Java Reference
In-Depth Information
Dealing with pictures of arrays
Most algorithms that manipulate arrays require loops of some sort, and some
people prefer writing the pre- and post-conditions —and hence the invariant—
using array pictures. In many cases, the invariant can be seen to be a generaliza-
tion of both the pre- and the post-condition.
Here is an example. Below, we specify a sorting algorithm:
h k
Precondition: b
h k
Postcondition: b
Invariant P is a generalization of the precondition, so P , drawn as a picture, needs
a segment labeled “?”. P is also a generalization of the postcondition, so it needs
a segment labeled “sorted”. Thus, we use one of the following two alternatives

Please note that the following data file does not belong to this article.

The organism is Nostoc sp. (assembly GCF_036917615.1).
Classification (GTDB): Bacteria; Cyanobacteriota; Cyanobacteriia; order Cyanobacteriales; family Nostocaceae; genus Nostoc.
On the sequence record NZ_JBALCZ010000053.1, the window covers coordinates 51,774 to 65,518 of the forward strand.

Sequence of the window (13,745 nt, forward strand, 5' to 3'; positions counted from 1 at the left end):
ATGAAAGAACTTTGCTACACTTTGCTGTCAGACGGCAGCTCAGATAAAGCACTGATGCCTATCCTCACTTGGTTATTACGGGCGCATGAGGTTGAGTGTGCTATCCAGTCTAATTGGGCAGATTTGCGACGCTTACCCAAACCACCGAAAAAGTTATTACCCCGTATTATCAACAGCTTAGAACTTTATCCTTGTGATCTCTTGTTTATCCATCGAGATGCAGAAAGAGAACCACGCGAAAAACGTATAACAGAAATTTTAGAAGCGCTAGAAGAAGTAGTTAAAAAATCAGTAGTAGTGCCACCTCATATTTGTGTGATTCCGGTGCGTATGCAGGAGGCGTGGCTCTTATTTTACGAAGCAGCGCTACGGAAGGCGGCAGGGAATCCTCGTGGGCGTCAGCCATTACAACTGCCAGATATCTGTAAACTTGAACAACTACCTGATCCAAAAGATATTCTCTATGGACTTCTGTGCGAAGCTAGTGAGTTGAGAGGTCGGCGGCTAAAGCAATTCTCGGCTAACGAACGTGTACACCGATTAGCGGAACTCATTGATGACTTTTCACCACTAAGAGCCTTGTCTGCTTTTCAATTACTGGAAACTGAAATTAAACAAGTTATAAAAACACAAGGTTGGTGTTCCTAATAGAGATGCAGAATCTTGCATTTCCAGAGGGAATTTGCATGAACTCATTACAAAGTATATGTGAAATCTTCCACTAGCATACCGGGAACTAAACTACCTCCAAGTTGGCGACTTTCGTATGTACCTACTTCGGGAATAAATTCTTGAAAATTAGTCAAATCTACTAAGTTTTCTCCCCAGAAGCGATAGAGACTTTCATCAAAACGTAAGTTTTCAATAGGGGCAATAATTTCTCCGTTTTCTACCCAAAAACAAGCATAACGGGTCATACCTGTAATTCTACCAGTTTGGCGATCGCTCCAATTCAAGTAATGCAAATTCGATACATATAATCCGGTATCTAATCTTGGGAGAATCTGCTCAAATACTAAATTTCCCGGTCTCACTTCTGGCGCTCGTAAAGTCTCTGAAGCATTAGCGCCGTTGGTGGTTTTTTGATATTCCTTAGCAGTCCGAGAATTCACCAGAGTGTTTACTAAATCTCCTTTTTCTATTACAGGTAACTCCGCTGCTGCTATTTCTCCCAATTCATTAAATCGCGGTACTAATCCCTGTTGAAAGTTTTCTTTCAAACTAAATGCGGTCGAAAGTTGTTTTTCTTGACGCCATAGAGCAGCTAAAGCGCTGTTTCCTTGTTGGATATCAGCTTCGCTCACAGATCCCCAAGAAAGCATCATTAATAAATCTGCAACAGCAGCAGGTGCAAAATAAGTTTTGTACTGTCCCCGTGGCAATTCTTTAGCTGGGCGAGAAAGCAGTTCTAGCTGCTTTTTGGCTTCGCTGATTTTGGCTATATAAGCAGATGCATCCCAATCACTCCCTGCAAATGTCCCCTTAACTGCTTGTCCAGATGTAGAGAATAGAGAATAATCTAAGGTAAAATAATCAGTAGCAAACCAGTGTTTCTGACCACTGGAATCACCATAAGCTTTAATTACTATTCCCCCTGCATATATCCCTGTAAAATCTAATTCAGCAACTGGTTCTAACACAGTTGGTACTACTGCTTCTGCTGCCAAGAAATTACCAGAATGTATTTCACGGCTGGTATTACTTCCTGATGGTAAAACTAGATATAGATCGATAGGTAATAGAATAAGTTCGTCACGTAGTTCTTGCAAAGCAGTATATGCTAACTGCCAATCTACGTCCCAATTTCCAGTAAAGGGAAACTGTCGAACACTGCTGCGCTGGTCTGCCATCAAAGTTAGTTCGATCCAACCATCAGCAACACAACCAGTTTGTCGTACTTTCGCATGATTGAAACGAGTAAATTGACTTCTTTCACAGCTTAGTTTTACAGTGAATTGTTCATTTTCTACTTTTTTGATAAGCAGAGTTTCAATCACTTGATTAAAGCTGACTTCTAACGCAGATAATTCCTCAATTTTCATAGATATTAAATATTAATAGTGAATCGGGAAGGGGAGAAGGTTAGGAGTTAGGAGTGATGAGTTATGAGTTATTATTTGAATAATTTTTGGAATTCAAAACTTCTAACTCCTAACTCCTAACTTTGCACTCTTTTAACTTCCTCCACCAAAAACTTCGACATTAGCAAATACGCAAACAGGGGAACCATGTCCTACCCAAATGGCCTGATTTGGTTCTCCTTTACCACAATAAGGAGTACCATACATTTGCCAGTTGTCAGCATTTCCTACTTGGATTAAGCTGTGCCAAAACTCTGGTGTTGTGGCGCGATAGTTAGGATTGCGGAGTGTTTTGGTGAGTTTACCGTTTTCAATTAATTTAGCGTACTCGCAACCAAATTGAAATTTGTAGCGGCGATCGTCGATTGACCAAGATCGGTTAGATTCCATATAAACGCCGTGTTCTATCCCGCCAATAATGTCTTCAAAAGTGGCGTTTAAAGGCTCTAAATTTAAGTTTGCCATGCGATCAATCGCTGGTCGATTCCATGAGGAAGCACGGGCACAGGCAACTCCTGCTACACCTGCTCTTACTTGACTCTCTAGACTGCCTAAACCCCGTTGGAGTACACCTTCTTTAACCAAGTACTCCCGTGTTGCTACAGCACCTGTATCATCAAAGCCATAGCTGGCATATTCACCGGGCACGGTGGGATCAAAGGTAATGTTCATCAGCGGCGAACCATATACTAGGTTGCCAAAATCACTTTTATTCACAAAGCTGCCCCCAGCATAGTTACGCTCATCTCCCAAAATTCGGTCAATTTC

as the invariant. The first results in a loop that sorts from beginning to end; the
second, from end to beginning. (Of course, we have to label the boundary
between the two segments.):
h k
sorted ?
invariant P: b
h k
? sorted
invariant P: b
This business of developing the invariant as a picture that generalizes both
the pre- and the post-condition works quite well. Often it allows one to analyze
different algorithms for the same problem —the algorithms being expressed as
invariants— without writing a line of code.
The three methods of developing an invariant work well in many cases.
Sometimes, they are only the start of the development of a full invariant in that
a simple but inefficient loop is developed from the invariant. Then, one may have
to strengthen the invariant (put more information in it) to remove the inefficien-
cies. But that topic is beyond the scope of this appendix (although it is a neat ,
useful idea).
Do not expect the methods discussed above to work in all cases. Sometimes,
an additional idea is needed, which is not easily seen. Sometimes, the formal def-
inition of whatever is being manipulated will provide insight into possible invari-
Search WWH ::

Custom Search